The San Jose Sharks re-signed Sweedish center Joel Kellman earlier this week. Kellman signed for another two seasons at an average of $750,000, with the first season being a two-way contract and the second season being one-way. Before becoming a restricted free agent at the end of the 2019-20 season, Kellman absorbed a cap hit of $925,000 on a San Jose team with rather limited cap space.
A Reliable Depth Center
Playing in 31 games as a rookie after being pulled up from the AHL in mid-December, Kellman tallied three goals and four assists for seven points. In an 82-game season, that’s on pace for around 19 points. It’s likely his scoring was limited by his defense zone starts, which were the highest on the team. For the San Jose Barracuda, he reached a slightly more impressive 16 points in 25 games before being called up.
As a third- or fourth-line player, they don’t need Kellman to reach 30 to 40 points, but as a rookie playing limited minutes and still adapting to the wider North American rinks, his numbers aren’t a cause for fans to bemoan his re-signing, especially since he was an undrafted free agent signing after his success in Sweeden. Before making the move across the Atlantic, Kellman played four complete seasons in the Swedish Hockey League (SHL), where he played 196 games and totaled 114 points.
Despite being 26, he still has offensive potential. Encouragingly, his individual points percentage (IPP), a statistic that measures an individual’s contribution to team scoring, was 87.5, almost 20 points higher than Logan Couture’s 68.42. He also had an impressive individual expected goals per 60 minutes, ranking among the team’s best. These advanced statistics and his successful SHL tenure show that Kellman has the ability to put up more respectable numbers for a bottom-six player in the next two seasons.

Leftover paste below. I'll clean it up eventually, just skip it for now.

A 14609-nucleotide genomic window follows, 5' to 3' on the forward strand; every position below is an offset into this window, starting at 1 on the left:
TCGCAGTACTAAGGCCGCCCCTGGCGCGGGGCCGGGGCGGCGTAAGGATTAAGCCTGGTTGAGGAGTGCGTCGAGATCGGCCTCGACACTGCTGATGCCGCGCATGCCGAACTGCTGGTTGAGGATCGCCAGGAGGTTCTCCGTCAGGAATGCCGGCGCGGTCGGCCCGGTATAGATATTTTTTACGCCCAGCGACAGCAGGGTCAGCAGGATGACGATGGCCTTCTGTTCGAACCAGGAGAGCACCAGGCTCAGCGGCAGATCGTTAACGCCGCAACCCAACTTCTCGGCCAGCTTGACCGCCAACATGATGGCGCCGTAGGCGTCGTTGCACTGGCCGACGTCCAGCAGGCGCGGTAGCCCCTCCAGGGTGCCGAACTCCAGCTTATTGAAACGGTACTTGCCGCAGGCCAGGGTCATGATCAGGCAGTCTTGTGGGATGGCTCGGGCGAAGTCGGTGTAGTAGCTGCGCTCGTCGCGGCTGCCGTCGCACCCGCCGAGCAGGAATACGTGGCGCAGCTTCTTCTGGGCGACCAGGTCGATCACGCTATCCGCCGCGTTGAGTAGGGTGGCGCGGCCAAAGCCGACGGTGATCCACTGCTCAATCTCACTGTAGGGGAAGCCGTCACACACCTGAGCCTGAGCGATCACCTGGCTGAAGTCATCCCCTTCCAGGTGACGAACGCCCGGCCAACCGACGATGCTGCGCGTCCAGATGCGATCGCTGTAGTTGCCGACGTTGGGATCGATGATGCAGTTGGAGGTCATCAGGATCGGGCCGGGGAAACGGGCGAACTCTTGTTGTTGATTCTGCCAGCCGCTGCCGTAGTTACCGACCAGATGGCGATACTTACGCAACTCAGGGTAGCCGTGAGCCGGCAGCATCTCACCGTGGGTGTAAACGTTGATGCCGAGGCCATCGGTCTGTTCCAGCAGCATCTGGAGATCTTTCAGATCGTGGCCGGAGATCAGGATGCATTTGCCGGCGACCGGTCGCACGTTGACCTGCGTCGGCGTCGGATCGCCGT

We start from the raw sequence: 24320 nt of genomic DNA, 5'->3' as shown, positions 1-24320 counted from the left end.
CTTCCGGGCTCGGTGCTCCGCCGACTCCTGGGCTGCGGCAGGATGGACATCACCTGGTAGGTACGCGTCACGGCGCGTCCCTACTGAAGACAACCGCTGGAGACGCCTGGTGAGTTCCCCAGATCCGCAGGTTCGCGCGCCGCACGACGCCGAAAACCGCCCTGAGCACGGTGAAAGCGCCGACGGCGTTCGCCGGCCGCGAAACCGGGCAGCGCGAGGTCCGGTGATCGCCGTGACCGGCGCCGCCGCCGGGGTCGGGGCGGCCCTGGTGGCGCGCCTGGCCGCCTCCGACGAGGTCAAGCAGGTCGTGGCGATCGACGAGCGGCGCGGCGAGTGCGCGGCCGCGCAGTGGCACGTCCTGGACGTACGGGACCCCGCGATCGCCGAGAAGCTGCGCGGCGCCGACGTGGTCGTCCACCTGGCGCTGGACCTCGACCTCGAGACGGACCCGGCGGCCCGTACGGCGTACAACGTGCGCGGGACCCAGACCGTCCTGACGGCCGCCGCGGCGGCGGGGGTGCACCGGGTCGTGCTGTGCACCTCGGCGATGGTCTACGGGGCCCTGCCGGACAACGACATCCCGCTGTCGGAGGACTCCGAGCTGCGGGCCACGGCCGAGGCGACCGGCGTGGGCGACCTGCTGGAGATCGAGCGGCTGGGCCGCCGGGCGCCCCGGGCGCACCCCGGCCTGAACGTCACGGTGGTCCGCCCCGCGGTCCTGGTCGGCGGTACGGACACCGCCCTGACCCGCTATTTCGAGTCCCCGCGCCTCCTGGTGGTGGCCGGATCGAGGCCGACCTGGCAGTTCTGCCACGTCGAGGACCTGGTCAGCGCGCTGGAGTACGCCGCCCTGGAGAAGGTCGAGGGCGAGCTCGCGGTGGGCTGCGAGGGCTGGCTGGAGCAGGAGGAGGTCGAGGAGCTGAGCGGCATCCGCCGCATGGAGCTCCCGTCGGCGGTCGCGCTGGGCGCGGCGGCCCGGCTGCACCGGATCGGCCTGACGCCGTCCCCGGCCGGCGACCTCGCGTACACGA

Defensively, he has proved himself a reliable addition. With only four penalty minutes, he plays a really clean game and rarely puts his team down a man. His takeaways and giveaways negated each other with just eight each way, so he isn’t much of a liability in the defensive zone. While he isn’t likely to stand out, he proved himself a perfectly capable fourth-line center.
Contract Gives Sharks Wiggle Room
With the NHL salary cap not likely to increase, most teams will be impacted in one way or another. For the Sharks, it means they need to save every cent they can in order to sign free agents in the summer in an attempt to build a playoff roster. Re-signing Kellman for almost $200,000 less than his previous contract is a step in the right direction. It may make re-signing free agents Kevin Labanc or Joe Thornton easier. The latter re-signing could be important in maintaining depth at center.
Other centers who could compete for a spot are Dylan Gambrell, Alex True, and Antti Suomela, if he is re-signed. Kellman’s return suggests he is likely in the Sharks’ plans down the middle, but his spot on the roster isn’t locked-in. Gambrell probably had the best chance to compete for his spot out of the three other top options, but he isn’t even a true center; he was a wing who filled in at center because of the injuries that the Sharks faced in the second half of the season. Seeing as the options are thin, re-signing Kellman was almost a must for general manager Doug Wilson.
Notably, Thornton played third-line center most of the season, one spot above Kellman in the depth charts. If the Sharks can’t re-sign Thornton or he retires, they will likely try to add a center in free agency. If they are unable to, Kellman could be asked to move up since he is arguably the most capable out of their limited options. However, Kellman playing on the third line or even in the top-six is a less-than-ideal situation that the Sharks will try to avoid. He is best suited on the fourth line.